Will robot reporters replace humans?

Machine-generated news era is not far off, but funding is insufficient.

By Jihyoung Son / Illustration by Gavin Huang.

As soon as the Korean stock market closes, a computer program collects information from the Korean bourse, puts it through an algorithm, sorts out remarkable figures — or news — and generates a 600-word straight article. All of it happens in the blink of an eye — 0.3 seconds.

The robot reporter, named IamFNBOT, is distinguished with its own byline and email address (robot@fnnews.com). The computer covers the local stock market and publishes an article daily for The Financial News, a local news outlet dedicated to business and economy.

From data analytics to news monitoring systems and social media-combing fintech predictors, technological advancements push journalism to new levels every year. But just how close are we to robot reporters replacing humans?

At its earliest stage, the concept of robot journalism was to boost news coverage with minimum investment. A college project in 2009 is widely perceived as the prototype of the robot writer, when a team of Northwestern University students on an academic project to tackle local newspapers’ challenge in the digital age devised Stats Monkey to generate baseball game recaps “with little human intervention.”

Stats Monkey weaves tried expressions used in sportswriting into a news story instantly, while automatically sorting match information by importance: The higher degree of unexpectedness and newsworthiness that data conveyed, the more remarkable they would be. The software later was licensed by Illinois-based Narrative Science, where two of the four students on the original team are board members.

Seven years later, robot journalism is in Asian newsrooms. More and more media corporations are trumpeting the adoption of news-generating artificial intelligence platforms. Korea’s Financial News operating IamFNBOT was one of them, following China’s Xinhua News Agency and Tencent that employed Kuaibixiaoxin and Dreamwriter, respectively.

The influence from robot journalism and algorithms to a certain business sector should be visible to attract investment. Ö The direct comparison between robot writer and human reporter comes next. -Jungsoo Kang, tech pundit and blogger

IamFNBOT, launched in January, has honed an algorithm to improve story quality. The team operating the bot, led by Seoul National University professor Joonhwan Lee, says it still requires human intervention. “We input feedback like new expressions into its software, so that it understands the context and condition for future usage by itself.” But he cannot predict when it will be able to implement a complete machine-learning process free of human support.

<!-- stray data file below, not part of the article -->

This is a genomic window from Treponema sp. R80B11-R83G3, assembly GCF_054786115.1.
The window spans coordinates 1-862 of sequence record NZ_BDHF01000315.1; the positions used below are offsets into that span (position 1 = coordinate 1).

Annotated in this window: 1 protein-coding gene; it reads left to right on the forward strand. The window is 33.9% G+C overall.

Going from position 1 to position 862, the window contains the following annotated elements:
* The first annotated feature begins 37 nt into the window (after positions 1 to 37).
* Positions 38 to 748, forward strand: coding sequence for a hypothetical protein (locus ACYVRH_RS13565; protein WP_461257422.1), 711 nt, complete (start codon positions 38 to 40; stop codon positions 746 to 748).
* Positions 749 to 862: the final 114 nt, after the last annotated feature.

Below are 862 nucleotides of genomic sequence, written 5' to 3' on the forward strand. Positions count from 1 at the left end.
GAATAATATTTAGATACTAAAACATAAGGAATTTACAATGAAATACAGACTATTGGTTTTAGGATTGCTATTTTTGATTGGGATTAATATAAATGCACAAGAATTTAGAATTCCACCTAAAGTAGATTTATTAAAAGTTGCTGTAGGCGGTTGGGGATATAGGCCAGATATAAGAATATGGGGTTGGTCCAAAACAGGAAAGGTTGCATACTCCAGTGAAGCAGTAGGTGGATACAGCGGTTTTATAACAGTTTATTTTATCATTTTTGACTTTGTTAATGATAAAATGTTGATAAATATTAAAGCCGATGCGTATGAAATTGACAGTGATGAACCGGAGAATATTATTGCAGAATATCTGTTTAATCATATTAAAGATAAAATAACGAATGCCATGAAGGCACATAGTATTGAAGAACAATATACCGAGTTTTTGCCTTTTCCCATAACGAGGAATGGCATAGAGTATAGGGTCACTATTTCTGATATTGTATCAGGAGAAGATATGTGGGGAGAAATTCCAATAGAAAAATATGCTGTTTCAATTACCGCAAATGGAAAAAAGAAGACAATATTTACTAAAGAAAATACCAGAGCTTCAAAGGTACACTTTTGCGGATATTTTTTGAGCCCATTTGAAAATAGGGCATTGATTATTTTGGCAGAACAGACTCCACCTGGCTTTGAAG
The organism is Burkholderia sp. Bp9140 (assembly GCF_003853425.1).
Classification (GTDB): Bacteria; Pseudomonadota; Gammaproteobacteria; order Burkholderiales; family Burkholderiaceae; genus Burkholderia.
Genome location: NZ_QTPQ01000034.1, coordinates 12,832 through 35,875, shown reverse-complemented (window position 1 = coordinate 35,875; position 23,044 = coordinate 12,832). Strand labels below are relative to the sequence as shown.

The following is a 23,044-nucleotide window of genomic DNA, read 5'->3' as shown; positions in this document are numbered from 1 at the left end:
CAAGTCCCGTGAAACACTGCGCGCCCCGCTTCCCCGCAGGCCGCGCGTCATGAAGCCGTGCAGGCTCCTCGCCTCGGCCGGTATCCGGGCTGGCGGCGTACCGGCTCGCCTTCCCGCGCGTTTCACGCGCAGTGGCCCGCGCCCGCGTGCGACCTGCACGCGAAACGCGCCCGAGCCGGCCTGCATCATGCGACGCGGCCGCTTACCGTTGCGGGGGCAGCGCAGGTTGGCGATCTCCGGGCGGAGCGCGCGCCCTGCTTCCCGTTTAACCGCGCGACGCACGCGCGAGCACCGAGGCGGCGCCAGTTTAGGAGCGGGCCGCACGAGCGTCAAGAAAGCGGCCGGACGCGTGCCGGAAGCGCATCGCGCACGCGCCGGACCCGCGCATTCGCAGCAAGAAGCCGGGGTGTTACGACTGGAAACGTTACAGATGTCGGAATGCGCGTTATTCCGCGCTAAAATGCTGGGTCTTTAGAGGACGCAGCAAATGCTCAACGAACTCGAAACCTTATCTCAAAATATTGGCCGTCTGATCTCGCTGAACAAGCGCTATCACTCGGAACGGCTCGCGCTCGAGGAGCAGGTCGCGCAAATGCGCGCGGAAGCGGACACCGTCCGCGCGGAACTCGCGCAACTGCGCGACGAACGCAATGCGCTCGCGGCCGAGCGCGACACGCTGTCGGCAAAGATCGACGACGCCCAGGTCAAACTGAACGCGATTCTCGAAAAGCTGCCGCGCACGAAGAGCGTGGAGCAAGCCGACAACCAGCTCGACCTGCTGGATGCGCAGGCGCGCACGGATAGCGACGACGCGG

Lee cites prohibitive maintenance costs as the reason computers still cannot substitute human reporters. The Korean operator has faced hefty costs and a scarcity of data. “To run a robot reporter, a news organization would have to pay software developers needed for maintenance,” he says. “It would seem costly, considering wages for conventional journalists.”

At this stage of robot journalism, seed funding to back more research and development is crucial, says  Jungsoo Kang, a tech pundit and blogger. The trick is to make it attractive. Narrative Science, he notes, successfully lured investors by accessing and dealing with U.S. official and intelligence data.

“The influence from robot journalism and algorithms to a certain business sector should be visible to attract investment,” Kang adds. “The direct comparison between robot writer and human reporter comes next.”

Collecting a data pool is another critical element for robots’ machine-learning capacity in terms of accurate and relevant reporting and any newsrooms willing to adopt a self-operating robot reporter.

The secret behind North Carolina-based firm Automated Insights’ news stories published on the Associated Press is big data from Zacks Investment Research, which has enabled it to generate hundreds of millions of stories a year since June 2014. Its archrival Narrative Science released its big-data-oriented tool Quill and sells its articles to media outlets, including Forbes.

IamFNBOT, in contrast, currently writes one article per day, as the source of data is “limited,” Lee claims. “I wish the team could be fed with such real-time big data. But it involves securing business contracts, which is a hard thing for a professor to do.”

The article was originally published on the website of the N3CON SEOUL 2016, n3con.com. 

About the author

Lee Tae-hoon

Lee Tae-hoon

Lee Tae-hoon is publisher at The Korea Observer. He previously worked for the Korea Times and Arirang TV. You can reach him at lee@koreaobserver.com.

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